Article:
Note:Your browser doesn't correctly display this page because of a bad stylesheets interpretation. This is probably due to an old browser version.

[Luxembourg 2005 Presidency of the Council of the European Union]
 Version française        

You are here : Home > News > Speeches > April 2005 > Statement by Claude Wiseler, Minister for Civil Engineering, on behalf of the EU, at the 13th session of the Commission on sustainable development: Ministerial discussion with UN agencies and IFIs
Print this page Send this page

Statement by Claude Wiseler, Minister for Civil Engineering, on behalf of the EU, at the 13th session of the Commission on sustainable development: Ministerial discussion with UN agencies and IFIs

Date of Speech : 21-04-2005

Place : New York

Speaker : Claude Wiseler, Minister for Civil Engineering

Policy area : General Affairs and External Relations

  • MDGs and the WSSD goals are highly complementary. The EU believes that it is therefore important that the UN agencies and bodies and the IFI’s consider them as such in their work programmes. The effective implementation of the JPoI is crucial to meet the MDGs. The need to tackle environment, poverty and infectious diseases in an integrated way was strongly underlined by the High Level Panel on Threats and Challenges. Deciding on concrete action and policy options in the fields of water, sanitation and human settlements is a crucial step to the achievement of the Millennium Development Goals in general, MDG 7 in particular, and broader sustainable development objectives. In light of this it is the firm conviction of the EU that it is crucial for UN agencies and bodies and IFI’s integrate the policy decisions and actions we will agree upon here at CSD13 within their own strategies aimed at achieving the MDG’s.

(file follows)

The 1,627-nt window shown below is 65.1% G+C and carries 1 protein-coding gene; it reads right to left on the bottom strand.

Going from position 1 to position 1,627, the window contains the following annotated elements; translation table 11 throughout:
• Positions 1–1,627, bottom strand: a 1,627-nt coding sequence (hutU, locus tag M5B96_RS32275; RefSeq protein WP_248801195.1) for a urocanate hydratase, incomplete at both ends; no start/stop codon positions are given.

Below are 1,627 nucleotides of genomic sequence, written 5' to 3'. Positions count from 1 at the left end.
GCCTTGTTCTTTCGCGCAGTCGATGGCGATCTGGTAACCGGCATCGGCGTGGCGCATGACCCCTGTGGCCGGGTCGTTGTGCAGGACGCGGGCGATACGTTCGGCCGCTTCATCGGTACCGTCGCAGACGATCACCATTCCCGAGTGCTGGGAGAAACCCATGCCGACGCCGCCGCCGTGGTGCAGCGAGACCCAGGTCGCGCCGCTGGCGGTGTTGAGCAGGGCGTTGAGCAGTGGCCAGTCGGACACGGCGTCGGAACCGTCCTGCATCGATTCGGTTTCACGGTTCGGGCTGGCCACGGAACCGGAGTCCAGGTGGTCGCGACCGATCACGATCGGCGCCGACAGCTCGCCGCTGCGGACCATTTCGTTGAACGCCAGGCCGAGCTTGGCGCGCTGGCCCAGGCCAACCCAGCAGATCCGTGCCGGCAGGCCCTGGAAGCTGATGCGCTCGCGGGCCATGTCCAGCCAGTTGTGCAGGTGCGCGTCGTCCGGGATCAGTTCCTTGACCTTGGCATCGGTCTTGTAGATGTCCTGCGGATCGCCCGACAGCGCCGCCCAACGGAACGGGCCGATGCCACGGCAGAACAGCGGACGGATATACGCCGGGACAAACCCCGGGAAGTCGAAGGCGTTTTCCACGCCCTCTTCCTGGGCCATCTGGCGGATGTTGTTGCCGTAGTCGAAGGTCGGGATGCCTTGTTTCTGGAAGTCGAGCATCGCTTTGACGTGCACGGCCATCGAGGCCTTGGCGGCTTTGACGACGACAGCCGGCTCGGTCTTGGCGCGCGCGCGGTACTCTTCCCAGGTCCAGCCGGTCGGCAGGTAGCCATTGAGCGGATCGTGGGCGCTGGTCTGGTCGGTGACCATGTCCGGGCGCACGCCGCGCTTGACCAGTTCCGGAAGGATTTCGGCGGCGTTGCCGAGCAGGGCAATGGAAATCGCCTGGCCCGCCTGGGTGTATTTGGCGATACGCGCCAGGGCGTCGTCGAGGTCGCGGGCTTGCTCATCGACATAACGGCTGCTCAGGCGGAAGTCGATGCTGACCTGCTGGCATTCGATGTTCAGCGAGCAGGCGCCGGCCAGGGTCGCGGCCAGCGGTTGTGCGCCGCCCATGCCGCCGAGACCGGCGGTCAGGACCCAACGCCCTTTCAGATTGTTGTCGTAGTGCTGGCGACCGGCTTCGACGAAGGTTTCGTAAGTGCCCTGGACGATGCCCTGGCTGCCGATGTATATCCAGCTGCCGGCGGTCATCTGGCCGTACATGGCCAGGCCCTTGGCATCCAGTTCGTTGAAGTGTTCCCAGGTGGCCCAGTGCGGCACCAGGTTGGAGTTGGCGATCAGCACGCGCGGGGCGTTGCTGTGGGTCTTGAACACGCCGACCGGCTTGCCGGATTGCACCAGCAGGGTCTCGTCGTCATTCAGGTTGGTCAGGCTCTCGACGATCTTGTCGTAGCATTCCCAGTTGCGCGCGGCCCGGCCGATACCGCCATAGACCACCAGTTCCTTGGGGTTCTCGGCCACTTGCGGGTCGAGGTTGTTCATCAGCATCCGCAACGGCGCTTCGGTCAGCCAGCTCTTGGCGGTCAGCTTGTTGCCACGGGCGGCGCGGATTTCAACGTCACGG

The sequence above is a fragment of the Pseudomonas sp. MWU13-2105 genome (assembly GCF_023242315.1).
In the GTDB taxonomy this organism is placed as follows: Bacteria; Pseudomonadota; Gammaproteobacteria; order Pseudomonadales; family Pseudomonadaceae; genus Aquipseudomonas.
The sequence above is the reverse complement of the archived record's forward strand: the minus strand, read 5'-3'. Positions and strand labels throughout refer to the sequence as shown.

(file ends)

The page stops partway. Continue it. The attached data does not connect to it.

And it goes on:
• The UN has adopted sustainable development as the key element of the overarching framework for United Nations activities, in particular for achieving the Internationally agreed development goals, including those contained in the United Nations Millennium Declaration (A/res/57/253). UN agencies should thus jointly strongly promote an integrated follow up to the summits from Doha, Monterrey and Johannesburg. This integration will have to be promoted both in the operational activities and the normative and political guidance of UN activities.